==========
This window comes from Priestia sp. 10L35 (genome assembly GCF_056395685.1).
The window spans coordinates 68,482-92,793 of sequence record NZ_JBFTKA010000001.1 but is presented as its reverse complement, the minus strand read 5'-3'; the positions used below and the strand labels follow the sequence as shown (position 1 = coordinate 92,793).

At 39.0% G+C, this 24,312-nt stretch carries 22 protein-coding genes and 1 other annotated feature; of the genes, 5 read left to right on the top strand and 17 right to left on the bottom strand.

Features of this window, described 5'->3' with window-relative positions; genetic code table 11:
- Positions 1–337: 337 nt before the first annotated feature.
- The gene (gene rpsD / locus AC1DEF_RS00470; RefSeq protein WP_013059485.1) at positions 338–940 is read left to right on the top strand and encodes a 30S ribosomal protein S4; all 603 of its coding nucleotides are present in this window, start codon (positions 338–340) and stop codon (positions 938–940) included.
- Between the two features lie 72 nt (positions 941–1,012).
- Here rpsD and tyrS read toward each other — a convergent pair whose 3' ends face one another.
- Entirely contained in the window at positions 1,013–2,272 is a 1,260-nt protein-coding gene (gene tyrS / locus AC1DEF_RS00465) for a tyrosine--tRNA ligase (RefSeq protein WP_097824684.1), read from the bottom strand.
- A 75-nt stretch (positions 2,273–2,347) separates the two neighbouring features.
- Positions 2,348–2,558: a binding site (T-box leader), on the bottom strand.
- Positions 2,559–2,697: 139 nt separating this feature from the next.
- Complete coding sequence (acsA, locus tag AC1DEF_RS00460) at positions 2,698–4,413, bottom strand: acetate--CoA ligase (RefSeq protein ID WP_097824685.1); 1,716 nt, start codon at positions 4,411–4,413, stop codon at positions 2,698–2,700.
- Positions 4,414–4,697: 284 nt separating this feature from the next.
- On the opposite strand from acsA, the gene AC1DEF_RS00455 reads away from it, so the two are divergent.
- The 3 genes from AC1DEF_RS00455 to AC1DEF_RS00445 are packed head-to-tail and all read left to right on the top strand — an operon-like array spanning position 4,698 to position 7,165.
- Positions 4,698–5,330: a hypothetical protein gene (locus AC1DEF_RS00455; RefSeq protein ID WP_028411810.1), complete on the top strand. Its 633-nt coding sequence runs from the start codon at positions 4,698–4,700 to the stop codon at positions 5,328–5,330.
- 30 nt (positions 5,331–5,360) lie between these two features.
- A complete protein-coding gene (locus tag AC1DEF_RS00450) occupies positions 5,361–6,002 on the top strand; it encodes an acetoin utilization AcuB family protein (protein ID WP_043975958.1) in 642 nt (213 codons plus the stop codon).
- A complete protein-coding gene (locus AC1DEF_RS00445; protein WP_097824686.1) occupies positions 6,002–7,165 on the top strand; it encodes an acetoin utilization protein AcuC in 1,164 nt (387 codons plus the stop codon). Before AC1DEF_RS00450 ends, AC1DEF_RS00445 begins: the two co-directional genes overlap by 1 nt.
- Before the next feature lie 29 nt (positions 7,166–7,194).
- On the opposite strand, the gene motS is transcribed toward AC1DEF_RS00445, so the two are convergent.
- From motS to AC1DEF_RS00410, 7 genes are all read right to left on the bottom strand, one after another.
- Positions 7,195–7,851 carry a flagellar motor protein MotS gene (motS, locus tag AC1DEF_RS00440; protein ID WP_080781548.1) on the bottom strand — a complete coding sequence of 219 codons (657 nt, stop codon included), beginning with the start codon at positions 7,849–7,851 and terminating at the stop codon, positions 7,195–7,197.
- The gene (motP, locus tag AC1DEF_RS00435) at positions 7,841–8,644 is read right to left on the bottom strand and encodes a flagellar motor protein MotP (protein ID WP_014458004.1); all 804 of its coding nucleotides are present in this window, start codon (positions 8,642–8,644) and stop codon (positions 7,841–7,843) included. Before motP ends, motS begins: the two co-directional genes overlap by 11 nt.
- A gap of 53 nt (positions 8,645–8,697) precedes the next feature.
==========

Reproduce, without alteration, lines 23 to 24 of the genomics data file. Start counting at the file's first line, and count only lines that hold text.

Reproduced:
- From motS to AC1DEF_RS00410, 7 genes are all read right to left on the bottom strand, one after another.
- Positions 7,195–7,851 carry a flagellar motor protein MotS gene (motS, locus tag AC1DEF_RS00440; protein ID WP_080781548.1) on the bottom strand — a complete coding sequence of 219 codons (657 nt, stop codon included), beginning with the start codon at positions 7,849–7,851 and terminating at the stop codon, positions 7,195–7,197.